in the OSA.
List Seven Areas
That report listed seven areas
to be investigated and improved.
The study committee was charged
with handling six of them: facul-
ty control and participation, re-
structure, housing arrangements,
reassignment of certain present
personnel, establishment of an or-
derly grievance mechanism for
students, and an explication of the
OSA's relationship with other
University units.
Lewis himself undertook imple-
mentation of the seventh recom-
mendation, to create a positive
program for implementing the Re-
gents' Bylaw against discrimina-
Rush Changes
MI'ay Alleviate
Beginning tonight, many Uni-
versity women will engage in Wo-
men's Rush, which -this year has
been altered to ease the rushee's
nerves and lighten her spirit.
Formerly the women whisked
from sorority to sorority every
night for nearly three weeks.
However, the. new rush calander
provides for mixers on the week-
end before classes, with subsequent
sets scheduled primarily on week-
Feb. 9-11 the women will be
introduced to the world of affiliat-
ed living through the first casual
mixers. They will spend 40 hours
at each of the 22 sororities, talk-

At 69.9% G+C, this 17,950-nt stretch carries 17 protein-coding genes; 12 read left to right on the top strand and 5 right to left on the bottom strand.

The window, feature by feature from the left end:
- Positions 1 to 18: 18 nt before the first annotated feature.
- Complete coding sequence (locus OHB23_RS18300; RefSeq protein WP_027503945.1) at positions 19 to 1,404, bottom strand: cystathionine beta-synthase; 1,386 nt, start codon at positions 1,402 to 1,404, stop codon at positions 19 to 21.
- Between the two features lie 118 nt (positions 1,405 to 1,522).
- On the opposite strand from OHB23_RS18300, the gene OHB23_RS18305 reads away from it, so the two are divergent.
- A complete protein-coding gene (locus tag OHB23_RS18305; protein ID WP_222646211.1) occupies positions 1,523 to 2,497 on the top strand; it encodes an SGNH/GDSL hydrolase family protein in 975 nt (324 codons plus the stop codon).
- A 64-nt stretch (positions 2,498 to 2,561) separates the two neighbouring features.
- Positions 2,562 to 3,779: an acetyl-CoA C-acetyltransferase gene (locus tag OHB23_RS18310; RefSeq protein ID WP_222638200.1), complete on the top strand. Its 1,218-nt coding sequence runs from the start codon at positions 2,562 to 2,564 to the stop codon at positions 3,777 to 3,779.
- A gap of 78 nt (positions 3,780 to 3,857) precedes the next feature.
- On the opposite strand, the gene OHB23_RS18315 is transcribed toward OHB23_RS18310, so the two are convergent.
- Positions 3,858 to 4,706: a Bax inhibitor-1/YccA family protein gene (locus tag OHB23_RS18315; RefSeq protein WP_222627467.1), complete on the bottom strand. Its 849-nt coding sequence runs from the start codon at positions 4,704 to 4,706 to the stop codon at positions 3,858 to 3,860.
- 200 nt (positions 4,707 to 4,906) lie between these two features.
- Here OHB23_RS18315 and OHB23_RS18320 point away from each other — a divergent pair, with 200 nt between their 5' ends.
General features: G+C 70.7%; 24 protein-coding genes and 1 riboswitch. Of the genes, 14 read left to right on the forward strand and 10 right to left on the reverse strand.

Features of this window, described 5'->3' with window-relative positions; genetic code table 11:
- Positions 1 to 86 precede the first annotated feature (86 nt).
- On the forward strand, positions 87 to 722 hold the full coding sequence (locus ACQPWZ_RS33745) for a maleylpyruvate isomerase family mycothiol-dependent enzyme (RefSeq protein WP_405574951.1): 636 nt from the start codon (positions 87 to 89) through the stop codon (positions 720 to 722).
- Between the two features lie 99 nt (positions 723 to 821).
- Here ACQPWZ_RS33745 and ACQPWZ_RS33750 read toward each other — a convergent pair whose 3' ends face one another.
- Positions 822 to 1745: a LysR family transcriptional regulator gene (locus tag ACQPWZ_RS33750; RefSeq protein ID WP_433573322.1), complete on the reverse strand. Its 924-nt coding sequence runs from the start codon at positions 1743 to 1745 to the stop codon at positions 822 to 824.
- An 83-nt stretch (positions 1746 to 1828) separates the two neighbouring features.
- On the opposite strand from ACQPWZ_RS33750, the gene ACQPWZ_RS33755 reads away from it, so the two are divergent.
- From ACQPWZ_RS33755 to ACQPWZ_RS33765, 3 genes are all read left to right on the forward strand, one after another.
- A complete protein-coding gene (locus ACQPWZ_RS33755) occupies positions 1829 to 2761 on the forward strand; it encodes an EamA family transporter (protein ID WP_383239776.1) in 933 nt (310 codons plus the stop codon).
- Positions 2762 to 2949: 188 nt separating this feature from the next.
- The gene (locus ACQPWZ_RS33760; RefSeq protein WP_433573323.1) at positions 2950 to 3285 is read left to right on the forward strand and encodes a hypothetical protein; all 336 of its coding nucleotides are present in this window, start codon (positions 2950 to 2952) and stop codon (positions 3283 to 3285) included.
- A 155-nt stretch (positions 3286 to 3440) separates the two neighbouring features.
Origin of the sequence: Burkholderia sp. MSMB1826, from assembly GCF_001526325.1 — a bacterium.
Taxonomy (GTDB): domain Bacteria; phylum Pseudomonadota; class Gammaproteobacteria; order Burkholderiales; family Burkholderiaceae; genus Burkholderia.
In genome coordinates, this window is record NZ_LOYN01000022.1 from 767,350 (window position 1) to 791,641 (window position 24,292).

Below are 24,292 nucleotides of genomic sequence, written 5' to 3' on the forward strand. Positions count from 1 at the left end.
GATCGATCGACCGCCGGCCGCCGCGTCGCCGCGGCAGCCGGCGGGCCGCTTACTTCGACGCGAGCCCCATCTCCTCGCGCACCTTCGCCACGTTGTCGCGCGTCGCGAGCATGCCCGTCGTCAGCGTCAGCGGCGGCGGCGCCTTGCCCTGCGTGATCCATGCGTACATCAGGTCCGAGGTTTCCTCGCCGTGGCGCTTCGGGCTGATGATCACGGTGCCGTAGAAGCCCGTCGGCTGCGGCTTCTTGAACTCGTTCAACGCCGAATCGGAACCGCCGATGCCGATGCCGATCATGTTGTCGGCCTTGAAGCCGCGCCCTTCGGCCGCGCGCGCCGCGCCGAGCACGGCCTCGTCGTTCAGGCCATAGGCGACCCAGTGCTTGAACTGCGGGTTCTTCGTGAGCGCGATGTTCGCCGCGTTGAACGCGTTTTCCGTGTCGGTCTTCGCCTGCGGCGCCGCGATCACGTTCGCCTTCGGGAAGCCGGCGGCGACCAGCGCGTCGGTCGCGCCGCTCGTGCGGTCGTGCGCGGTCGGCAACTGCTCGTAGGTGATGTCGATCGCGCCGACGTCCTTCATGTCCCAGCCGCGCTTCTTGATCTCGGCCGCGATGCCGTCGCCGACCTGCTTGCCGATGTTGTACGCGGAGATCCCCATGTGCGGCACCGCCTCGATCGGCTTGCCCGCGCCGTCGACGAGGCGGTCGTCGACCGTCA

ing to members and developing
their opinions of houses.
Second set, consisting of eight
parties which will be held Feb.
16-17. Through these informal
parties, the rushee learns more
about the house and its members
as individuals.
The third, or "tea" set is held
Feb. 23 and 24. Three days later
the fourth set, which consists of
three parties, takes place. March.
1 and 2, Final Deserts are held.
The rushees preference the soror-
ity or sororities of their choice
March 2.
To ease rush, the contact rules
have been lessened to the honor
code, designed to protect rushees.
The honor code is designed to
insure objectivity and open-

governor requested last ye
The recommendation alsof
$5.7 million short of the $
million requested by the Reg
last October.
The governor's recommen
tion was delivered to the Legi
ture on Jan. 23 as a part of
total recommendation of $1
million, for higher education
cluded in his $528.3 million bu
et for the state.
Tax Boost
The total budget would be s
$86 million higher than last ye
$462 million, and the gover
earlier had proposed to fin:
the boost with a flat-rate 3%/
cent income tax.
Other budget requests from
governor included $32.4 million
Michigan State University, $
million for Wayne State Univ
sity, $7.2 million for Westi
Michigan University at Kalan
zoo, $4.6 million for Eastern Mi
igan University at Ypsilanti,$
million each for the Michigan C
lege of Mining and Technology
Houghton and Central Michi
University at Mt. Pleasant,$
million for Ferris Institute at
Rapid, $2.1 million for 'North(
Michigan College at Marque
and $185,000 for Grand Valley C
lege at Grand Rapids.
Added Funds
The governor's total educat
request represented a $15 mill
increase of last year.
Republican legislators headed
Rep. Gilbert E. Bursley (R-A
Arbor) who are generally oppo
to an income tax at this timer
proposing a $32 million pack
of 'nuisance' taxes on tobacco,
quor, telegraph and teleph
bills to cover an equal incre
for education.
Swainson has also proposed
total of $6.7 million in capital o
lay funds for the state's colle
and universities, of which the U